Information on the Fig Tree

Overview

The fig (Ficus carica) is a tree that produces a fleshy, sweet fruit. According to the University of Texas A&M, the fruit is actually part of the stem structure, as opposed to the matured ovary tissue that grows on most fruit trees. This is known as syconium. Figs come in four horticultural types, all with similar growing requirements.

History

The fig tree started in Old World tropics, and the Asia Minor and Mediterranean regions, according to the University of Florida IFAS Extension. Fig trees have been cultivated in the region since 5000 B.C. Fig was introduced to the Americas in 1575 by Spanish explorers in the Florida region.

Types

Fig comes in four main types, Caprifig, Smyrna, San Pedro and common fig, says the University of Texas A&M. The Caprifig produces a small, non-edible fruit, but the pollen that grows inside the flower is important for the fertilization of the Smyrna and San Pedro tree varieties. The Smyrna produces an edible fruit that also contains true seed. San Pedro produces two crops of fruit in the same season, one on the previous season's bud growth and a fruit on the new season's buds. The common fig does not require pollination to fruit, producing on the current season's wood.

Growing Habits

The fig is a deciduous tree with bright green foliage, with tiny flowers that are covered by the fruit. Figs can grow to a height of 50 feet, but are more commonly between 10 to 30 feet, according to the California Rare Fruit Growers organization. The fig's trunk is often twisted with knots from damaged or removed branches. The fig produces a sap composed of a milky latex material, which irritates human skin when touched.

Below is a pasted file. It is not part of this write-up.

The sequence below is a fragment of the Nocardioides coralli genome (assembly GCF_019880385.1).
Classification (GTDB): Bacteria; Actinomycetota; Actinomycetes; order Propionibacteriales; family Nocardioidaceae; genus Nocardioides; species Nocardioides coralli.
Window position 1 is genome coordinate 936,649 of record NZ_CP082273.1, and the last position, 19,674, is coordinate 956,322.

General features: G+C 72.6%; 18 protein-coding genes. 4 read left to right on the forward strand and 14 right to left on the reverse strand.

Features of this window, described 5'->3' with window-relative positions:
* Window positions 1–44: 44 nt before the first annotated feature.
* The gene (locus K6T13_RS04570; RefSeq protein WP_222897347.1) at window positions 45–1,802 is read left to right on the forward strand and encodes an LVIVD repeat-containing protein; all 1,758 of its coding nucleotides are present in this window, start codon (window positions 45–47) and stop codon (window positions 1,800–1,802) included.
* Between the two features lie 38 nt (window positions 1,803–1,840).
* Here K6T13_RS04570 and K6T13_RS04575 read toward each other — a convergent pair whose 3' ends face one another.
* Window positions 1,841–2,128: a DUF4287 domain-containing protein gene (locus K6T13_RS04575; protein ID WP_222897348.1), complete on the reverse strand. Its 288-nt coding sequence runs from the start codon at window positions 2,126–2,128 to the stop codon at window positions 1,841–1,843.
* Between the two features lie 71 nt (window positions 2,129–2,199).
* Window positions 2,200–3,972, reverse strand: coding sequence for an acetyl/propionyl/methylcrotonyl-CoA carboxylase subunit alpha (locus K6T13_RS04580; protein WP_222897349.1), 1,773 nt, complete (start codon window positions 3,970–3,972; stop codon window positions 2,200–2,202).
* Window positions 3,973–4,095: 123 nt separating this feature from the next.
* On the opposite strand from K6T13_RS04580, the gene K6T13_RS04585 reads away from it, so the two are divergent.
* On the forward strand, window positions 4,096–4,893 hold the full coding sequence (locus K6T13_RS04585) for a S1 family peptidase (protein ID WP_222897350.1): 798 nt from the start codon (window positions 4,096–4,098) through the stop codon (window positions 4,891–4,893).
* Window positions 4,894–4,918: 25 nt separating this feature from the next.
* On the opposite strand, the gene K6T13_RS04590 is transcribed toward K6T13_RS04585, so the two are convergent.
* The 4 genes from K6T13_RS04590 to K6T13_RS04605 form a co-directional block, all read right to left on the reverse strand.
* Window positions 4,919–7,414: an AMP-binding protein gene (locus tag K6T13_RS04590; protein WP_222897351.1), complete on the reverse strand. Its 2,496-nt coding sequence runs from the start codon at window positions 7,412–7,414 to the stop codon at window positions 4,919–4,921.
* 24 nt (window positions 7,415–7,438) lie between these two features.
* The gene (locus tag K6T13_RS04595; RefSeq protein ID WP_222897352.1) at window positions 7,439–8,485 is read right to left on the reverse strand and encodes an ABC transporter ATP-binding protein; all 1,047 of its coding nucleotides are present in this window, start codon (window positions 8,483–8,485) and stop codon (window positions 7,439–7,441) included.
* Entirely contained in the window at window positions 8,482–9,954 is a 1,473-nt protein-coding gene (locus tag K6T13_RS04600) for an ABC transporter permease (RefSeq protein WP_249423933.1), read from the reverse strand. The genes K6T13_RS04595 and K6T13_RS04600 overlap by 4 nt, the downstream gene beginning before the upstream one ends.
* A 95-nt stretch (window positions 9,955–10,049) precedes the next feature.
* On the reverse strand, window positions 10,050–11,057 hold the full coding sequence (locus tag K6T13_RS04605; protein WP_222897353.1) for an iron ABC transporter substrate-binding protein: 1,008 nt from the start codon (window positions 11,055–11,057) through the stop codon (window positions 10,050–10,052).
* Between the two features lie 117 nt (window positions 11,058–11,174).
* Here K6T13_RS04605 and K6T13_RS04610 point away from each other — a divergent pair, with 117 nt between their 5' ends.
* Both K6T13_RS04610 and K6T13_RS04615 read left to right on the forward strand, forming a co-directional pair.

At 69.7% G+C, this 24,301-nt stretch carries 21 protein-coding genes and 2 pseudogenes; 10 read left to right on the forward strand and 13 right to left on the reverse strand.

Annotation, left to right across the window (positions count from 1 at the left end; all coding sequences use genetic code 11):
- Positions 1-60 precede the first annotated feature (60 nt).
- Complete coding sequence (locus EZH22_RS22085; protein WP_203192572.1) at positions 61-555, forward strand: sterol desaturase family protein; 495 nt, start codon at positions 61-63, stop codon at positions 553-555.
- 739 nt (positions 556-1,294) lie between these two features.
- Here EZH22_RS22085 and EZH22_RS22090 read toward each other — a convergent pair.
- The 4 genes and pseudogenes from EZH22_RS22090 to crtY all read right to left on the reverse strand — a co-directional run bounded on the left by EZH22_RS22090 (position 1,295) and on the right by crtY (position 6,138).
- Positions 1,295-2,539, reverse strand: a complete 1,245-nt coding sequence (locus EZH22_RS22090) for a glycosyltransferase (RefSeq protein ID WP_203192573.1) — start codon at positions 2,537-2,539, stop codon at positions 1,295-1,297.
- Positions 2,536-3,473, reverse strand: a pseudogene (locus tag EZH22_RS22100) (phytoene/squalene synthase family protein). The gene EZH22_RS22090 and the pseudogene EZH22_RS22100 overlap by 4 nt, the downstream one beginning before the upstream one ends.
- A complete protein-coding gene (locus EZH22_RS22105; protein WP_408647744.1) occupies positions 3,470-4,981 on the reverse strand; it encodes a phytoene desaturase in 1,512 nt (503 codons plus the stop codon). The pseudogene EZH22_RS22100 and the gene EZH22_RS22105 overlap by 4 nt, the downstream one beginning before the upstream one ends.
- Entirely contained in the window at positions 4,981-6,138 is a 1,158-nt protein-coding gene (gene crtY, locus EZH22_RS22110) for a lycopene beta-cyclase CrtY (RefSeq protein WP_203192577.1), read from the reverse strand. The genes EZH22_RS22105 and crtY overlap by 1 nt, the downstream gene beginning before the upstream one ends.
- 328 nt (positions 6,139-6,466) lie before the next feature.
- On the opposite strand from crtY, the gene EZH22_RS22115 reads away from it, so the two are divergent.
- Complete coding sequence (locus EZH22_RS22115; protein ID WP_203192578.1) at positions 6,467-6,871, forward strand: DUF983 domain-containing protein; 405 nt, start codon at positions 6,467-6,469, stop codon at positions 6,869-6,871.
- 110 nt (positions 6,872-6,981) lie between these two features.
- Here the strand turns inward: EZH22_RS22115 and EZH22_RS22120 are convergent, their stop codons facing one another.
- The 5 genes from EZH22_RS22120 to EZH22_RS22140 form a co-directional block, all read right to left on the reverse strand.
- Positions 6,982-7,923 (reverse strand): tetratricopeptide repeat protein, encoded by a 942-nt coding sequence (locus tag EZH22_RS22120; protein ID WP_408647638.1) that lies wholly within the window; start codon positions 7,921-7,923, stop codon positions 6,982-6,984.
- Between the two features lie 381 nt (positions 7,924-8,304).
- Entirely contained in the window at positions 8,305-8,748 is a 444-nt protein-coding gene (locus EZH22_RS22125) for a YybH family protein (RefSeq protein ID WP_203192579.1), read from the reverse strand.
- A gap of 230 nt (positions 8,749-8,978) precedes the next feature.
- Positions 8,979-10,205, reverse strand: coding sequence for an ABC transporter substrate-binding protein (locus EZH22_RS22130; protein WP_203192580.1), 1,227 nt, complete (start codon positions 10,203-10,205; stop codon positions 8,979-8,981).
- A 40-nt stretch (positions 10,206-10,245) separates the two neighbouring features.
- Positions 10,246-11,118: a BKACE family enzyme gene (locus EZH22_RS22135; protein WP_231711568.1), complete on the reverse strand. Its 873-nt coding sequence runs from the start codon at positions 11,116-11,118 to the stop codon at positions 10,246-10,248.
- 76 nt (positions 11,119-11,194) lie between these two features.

Growing Conditions

Figs need full sunlight to properly ripen their fruit. Pruning is required to allow ample sunlight into the canopy of the tree for maximum fruit production. Whitewashing is necessary, however, to keep the delicate branches from burning. Fig tree roots grow close to the surface, meaning soil dries out quickly. The leaves will wilt slightly in the afternoon when there is not enough water. Figs require ripening on the tree before harvesting to produce the best quality fruit. Regular pruning on a daily basis will reduce the chance of figs rotting, which can cause disease.

Pests and Diseases

Animal pests and disease are the greatest problems for fig trees. Birds, gophers, rabbits and squirrels are the most common animal pests, as they enjoy feeding on the fruit. The most common diseases are root-knot nematodes, caused by soil-inhabiting worms, fig rust caused by fungal infection and thread blight, which causes a necrosis of the branches and fruit.

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About this Author

Cleveland Van Cecil is a freelancer writer specializing in technology. He has been a freelance writer for three years and has published extensively on eHow.com, writing articles on subjects as diverse as boat motors and hydroponic gardening. Van Cecil has a Bachelor of Arts in liberal arts from Baldwin-Wallace College.